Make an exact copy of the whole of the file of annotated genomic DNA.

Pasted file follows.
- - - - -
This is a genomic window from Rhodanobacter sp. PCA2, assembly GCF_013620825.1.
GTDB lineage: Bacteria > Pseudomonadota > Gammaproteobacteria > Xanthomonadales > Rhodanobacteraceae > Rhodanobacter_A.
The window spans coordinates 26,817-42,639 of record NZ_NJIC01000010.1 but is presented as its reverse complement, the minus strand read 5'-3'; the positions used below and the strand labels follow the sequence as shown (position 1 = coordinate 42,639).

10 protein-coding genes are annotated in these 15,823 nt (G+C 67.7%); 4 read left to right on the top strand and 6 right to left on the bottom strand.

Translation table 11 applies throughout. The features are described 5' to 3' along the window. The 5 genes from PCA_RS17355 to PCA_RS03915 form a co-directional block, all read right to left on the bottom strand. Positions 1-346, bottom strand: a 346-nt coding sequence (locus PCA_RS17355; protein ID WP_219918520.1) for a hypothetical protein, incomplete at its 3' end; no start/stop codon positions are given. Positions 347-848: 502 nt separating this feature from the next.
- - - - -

This is a genomic window from Rhodanobacter sp. PCA2, assembly GCF_013620825.1.
GTDB lineage: Bacteria > Pseudomonadota > Gammaproteobacteria > Xanthomonadales > Rhodanobacteraceae > Rhodanobacter_A.
The window spans coordinates 26,817-42,639 of record NZ_NJIC01000010.1 but is presented as its reverse complement, the minus strand read 5'-3'; the positions used below and the strand labels follow the sequence as shown (position 1 = coordinate 42,639).

10 protein-coding genes are annotated in these 15,823 nt (G+C 67.7%); 4 read left to right on the top strand and 6 right to left on the bottom strand.

Translation table 11 applies throughout. The features are described 5' to 3' along the window. The 5 genes from PCA_RS17355 to PCA_RS03915 form a co-directional block, all read right to left on the bottom strand. Positions 1-346, bottom strand: a 346-nt coding sequence (locus PCA_RS17355; protein ID WP_219918520.1) for a hypothetical protein, incomplete at its 3' end; no start/stop codon positions are given. Positions 347-848: 502 nt separating this feature from the next.